Boosting signal detection efficiency in Norway

Around the world / 24 March 2020

Photo: iStock

Implementing VigiLyze as the main signal detection tool in the Norwegian Medicines Agency resulted in a more streamlined and efficient signal management process.

In 2019, the Norwegian Medicines Agency (NoMA) received approximately 5,100 individual case safety reports (ICSRs) of adverse drug reactions from healthcare professionals and patients directly or via marketing authorisation holders (MAHs) in the national database for adverse drug reactions. The reports we receive from healthcare personnel are assessed by scientific staff at four regional pharmacovigilance centres, who also provide individual feedback to the reporter; the Norwegian Institute of Public Health assesses reports related to vaccines; and NoMA handles reports received directly from patients or caregivers. NoMA is also responsible for national signal detection.

Back in October 2017, NoMA implemented a new system for handling ICSRs. This was “off-the-shelf” software from an external contractor, and the original procurement included a module for signal detection and management. During implementation of the new system, NoMA encountered unexpected challenges related to that signal module.

Pernille Harg. Photo: NoMA

Pernille Harg. Photo: NoMA

“Most signal detection tools are developed and customised for use by the pharmaceutical industry, and consequently these tools are not tailored for the needs of national competent authorities such as NoMA,” said Pernille Harg, senior pharmacovigilance adviser at NoMA.

“The most important difference is that MAHs only monitor a limited number of proprietary products, whereas national competent authorities monitor all drugs marketed or used nationally. In essence, the signal module provided for our software was designed to monitor a limited number of drugs – and was not suitable for monitoring the thousands of drugs on our market. This difference was particularly evident as challenges in interface, performance time, and workflow,” Harg said.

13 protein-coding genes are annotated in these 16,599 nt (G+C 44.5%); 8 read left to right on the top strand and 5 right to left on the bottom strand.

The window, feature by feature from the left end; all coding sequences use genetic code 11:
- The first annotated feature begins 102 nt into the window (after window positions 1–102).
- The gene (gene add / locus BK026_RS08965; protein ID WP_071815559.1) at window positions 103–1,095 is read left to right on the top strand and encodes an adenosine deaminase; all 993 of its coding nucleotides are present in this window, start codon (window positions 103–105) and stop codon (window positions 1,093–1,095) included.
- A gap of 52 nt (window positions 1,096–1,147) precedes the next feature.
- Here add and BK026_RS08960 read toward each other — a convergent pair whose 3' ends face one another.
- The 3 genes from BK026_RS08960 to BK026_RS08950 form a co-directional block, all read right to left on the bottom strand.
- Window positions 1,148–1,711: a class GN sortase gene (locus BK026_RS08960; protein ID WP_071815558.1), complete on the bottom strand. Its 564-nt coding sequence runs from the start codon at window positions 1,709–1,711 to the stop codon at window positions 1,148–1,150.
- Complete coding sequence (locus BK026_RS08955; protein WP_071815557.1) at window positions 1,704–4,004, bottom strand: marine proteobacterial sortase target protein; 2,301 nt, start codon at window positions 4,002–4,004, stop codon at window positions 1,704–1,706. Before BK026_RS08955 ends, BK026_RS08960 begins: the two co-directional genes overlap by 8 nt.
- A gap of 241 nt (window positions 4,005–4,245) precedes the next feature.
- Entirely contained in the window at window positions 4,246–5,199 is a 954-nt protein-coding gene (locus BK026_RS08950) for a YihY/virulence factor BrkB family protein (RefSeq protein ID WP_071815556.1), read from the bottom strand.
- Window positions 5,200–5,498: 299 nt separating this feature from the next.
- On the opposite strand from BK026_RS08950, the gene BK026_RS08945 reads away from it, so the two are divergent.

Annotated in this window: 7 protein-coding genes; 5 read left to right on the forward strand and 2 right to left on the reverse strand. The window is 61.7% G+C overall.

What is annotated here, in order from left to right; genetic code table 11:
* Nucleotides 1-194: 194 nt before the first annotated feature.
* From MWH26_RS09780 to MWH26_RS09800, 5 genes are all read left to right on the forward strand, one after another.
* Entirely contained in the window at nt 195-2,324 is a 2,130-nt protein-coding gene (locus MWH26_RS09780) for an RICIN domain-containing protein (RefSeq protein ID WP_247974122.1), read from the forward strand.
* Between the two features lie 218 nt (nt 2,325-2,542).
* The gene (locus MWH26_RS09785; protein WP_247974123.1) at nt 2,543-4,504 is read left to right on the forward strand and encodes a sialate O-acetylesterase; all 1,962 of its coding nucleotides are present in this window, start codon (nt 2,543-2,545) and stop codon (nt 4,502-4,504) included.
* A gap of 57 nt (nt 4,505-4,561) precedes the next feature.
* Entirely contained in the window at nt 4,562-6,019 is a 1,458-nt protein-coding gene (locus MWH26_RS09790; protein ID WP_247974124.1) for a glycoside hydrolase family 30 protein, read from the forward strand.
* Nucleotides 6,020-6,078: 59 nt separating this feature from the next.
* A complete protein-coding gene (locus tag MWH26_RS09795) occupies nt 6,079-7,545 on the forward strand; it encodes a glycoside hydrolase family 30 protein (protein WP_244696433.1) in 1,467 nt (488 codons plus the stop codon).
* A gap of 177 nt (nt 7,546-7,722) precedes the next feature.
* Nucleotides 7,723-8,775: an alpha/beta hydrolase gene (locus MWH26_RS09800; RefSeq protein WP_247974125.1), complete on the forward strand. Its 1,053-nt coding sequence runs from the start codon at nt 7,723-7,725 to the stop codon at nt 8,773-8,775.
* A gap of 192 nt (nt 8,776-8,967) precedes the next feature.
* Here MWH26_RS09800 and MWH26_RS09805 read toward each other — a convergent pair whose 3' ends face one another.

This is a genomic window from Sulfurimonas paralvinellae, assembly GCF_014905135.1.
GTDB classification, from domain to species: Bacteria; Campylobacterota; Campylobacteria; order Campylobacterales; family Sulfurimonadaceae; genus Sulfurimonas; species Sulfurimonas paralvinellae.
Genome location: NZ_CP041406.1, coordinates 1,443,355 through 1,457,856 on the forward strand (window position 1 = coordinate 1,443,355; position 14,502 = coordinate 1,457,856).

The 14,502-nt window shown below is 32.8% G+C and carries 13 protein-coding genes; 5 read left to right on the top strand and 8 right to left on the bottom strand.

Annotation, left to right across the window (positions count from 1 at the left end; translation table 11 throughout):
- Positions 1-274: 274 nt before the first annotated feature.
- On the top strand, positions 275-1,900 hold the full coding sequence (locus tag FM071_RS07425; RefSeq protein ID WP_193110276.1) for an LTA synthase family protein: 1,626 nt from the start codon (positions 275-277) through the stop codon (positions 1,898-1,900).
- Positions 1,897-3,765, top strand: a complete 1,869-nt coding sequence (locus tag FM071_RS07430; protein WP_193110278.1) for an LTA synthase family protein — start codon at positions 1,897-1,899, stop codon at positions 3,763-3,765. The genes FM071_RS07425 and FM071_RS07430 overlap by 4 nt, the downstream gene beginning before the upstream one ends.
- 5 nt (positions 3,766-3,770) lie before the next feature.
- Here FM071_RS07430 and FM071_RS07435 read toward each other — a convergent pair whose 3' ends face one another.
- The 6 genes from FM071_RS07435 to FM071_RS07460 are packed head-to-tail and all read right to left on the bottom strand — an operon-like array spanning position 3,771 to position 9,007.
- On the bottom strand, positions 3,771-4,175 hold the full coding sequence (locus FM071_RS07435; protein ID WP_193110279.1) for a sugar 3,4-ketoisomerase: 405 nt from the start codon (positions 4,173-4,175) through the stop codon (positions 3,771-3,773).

NoMA concluded that the signal module would need significant changes to be suitable for our purpose and, therefore, decided to look into alternative tools, particularly VigiLyze. Since VigiLyze is free of charge for national pharmacovigilance centres in member nations of the WHO Programme for International Drug Monitoring, there was no need for procurement or large investments. NoMA contacted UMC and was immediately included in the ongoing process of enhancing VigiLyze functionality. This positive and productive collaboration contributed to the new VigiLyze interface, and NoMA has used VigiLyze as its main signalling tool since 2019.

Gunnar Rimul. Photo: NoMA

Gunnar Rimul. Photo: NoMA

“VigiLyze allows for a streamlined signal detection process and makes our internal process far more efficient,” said Gunnar Rimul, senior pharmacovigilance adviser of at NoMA.

“Analysis is performed without delay in a user friendly and impressively intuitive interface where it is easy to keep track of filters and data sets.”

VigiLyze’s features – such as analysing in both national and global datasets, along with the possibility to share work, not only with coworkers, but also with other national pharmacovigilance centres – give boundless possibilities for collaboration across borders in signal detection. Therefore, NoMA hopes that other national pharmacovigilance centres and competent authorities join us in the VigiLyze community, fulfilling its potential, and making signal detection easy.

Andre Luong
Scientific Officer, Pharmacovigilance, NoMA

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